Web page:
This title is from a fortune cookie I opened last night at Charlie Chow’s Dragon Grill. It’s a pretty great establishment. They have three different types of noodles and they’ll even crack an egg in your stir fry upon request.
I was thinking about how some people come into the world questioning everything. The stereotypical rebellious teenage kid: someone who acts out, rejects the status quo, refuses to care what other people think. The stuff of parental nightmares, basically.
I was the opposite: a weird, sensitive kid, deeply compelled to fear and respect and please authority. My parents, my teachers and leaders, my friends’ parents. I didn’t need much discipline. There was nothing worse for me than just disappointing someone I looked up to. I’d break down when facing a teacher with missing homework assignments, spend weeks in a silent guilty depression when a church leader reprimanded me for being chatty, beat myself up over A-minus grades. I rarely pushed boundaries on any of the rules and expectations put on me.
And it was great for me. I was a good kid. “The system” worked like a well-oiled machine for me. Good grades, good college, good job, good habits, good functioning member of society. I am thankful for all of this and thankful for my upbringing in every way.
But I’ve noticed something interesting as I’ve grown up. All those things that made me a “good kid” are still part of my adult self, and it turns out they’re some of my worst qualities now. I’m a serial people-pleaser. No matter how capable I’ve grown to be, still I stress out over how I will frame my intentions and justify my choices so that the “grown-ups of the world” will approve of everything I do. I think too much about what other people believe is right and good rather than what I believe is right and good, and it seeps into almost every aspect of my decision-making.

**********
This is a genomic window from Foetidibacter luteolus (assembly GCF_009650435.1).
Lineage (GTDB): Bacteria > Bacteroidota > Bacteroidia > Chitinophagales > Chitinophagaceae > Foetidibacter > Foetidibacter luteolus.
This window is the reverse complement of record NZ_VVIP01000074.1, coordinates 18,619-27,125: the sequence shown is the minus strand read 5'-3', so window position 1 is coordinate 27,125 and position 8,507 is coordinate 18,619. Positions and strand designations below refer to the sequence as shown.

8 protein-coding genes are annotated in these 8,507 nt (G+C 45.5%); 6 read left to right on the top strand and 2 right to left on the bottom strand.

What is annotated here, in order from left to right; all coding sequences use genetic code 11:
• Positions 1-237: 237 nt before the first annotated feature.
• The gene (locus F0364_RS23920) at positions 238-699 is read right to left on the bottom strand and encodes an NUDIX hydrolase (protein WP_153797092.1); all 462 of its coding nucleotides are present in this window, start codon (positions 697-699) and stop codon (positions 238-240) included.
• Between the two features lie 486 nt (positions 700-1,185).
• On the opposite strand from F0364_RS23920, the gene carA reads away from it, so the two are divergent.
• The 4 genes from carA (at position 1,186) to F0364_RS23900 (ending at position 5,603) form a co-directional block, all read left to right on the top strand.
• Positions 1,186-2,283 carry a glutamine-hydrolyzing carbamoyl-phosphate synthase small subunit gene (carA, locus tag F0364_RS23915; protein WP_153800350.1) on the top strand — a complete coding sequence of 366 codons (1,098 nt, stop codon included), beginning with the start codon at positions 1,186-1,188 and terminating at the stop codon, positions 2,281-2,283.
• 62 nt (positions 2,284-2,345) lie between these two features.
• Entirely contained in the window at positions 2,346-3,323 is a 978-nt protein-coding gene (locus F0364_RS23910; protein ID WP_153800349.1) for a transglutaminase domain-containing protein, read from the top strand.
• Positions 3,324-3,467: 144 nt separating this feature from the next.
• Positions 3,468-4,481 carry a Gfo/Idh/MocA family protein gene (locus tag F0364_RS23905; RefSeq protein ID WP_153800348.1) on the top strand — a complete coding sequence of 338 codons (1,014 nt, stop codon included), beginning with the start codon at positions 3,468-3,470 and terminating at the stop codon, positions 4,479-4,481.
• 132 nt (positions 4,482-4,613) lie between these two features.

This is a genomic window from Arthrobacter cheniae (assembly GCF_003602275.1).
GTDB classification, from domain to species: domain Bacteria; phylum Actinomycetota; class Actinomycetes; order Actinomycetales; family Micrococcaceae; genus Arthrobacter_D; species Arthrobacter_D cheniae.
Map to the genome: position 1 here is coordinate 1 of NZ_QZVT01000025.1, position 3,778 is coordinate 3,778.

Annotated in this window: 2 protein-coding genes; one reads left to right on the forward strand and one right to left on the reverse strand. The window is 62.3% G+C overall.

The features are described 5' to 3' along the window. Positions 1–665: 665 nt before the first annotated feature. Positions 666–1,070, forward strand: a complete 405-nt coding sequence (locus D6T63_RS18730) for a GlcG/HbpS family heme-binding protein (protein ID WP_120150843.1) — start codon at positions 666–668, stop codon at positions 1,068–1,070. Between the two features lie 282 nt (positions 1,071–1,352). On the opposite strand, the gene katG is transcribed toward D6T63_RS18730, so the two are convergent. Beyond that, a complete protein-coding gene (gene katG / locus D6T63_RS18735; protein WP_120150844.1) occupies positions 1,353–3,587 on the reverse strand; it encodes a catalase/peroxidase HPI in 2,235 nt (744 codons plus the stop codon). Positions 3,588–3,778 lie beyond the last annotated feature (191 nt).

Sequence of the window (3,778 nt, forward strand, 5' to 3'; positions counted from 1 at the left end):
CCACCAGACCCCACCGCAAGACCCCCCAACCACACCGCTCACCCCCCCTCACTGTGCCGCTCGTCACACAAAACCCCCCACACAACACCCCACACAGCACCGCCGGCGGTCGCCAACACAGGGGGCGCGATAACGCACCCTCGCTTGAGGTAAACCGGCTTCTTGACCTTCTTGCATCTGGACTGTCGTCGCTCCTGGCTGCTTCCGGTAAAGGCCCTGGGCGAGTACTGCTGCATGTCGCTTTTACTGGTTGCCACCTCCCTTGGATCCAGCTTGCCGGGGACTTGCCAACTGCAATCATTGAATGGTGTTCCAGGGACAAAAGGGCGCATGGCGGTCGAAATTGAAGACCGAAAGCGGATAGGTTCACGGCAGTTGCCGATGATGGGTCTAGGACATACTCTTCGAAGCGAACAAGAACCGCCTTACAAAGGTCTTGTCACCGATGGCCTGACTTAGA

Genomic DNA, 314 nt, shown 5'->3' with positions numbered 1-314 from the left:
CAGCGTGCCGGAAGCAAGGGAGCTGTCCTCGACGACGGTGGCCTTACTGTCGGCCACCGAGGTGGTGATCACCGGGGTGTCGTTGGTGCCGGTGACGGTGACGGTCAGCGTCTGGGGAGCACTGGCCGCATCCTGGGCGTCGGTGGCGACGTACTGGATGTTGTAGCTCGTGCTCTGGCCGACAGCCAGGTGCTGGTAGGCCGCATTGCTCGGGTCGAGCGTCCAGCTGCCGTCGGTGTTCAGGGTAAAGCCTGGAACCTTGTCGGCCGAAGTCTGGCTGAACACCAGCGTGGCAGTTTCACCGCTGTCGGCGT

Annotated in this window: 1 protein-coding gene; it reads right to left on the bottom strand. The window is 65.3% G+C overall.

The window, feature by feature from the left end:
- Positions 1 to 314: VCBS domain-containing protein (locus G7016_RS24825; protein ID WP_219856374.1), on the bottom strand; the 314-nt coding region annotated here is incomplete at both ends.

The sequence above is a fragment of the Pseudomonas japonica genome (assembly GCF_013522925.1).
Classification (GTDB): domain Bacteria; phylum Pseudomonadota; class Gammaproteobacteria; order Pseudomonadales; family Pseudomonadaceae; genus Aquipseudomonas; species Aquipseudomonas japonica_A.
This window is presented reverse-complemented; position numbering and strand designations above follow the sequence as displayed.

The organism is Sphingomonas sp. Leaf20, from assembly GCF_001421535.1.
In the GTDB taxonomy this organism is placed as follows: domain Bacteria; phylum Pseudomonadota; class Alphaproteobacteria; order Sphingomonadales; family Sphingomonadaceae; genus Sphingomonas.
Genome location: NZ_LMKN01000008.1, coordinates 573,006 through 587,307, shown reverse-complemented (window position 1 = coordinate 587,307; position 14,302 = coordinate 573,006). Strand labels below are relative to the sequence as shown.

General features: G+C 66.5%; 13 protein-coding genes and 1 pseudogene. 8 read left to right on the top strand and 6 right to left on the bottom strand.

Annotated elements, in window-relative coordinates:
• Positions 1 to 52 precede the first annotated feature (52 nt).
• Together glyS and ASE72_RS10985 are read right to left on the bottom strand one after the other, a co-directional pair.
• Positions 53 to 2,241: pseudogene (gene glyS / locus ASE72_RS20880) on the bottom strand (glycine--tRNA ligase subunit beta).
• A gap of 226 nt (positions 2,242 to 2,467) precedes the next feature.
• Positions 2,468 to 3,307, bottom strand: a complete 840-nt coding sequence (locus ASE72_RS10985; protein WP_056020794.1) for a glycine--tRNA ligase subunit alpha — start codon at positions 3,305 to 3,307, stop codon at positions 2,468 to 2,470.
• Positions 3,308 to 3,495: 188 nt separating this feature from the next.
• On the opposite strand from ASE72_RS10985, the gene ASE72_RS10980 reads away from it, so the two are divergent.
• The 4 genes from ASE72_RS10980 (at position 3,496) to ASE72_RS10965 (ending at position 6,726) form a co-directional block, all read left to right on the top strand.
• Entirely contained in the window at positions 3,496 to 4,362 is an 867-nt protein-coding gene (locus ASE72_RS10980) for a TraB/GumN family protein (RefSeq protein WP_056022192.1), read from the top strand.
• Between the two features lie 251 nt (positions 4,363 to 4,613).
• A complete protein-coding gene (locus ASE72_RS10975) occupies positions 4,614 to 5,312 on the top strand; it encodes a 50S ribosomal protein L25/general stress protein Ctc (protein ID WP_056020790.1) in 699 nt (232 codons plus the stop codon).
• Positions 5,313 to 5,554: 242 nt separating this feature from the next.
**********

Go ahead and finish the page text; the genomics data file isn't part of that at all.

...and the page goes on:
As an adult, I find myself wanting and trying to be a little more like the rebellious teenager. Maybe he turned into a critically-thinking adult with a strong sense of identity and integrity. He lives life on his own terms. He does what’s right because he knows what’s right and he deeply believes in it, not because it’s expected of him by some third party. It seems like a good way to live.
I guess I just really liked this fortune cookie. It was a good reminder. You don’t always need to explain or justify yourself. The main person who has to live with the consequences of your decisions is you, assuming you don’t choose to directly harm — or make yourself dependent on — someone else. You are allowed to do things because you feel good and right about them deep in your core. Nobody else has to understand, and you don’t have to make anybody else understand, and that’s okay.
I’ve worked a lot lately to internalize this and let it influence my actions. It gives me confidence. It makes living better.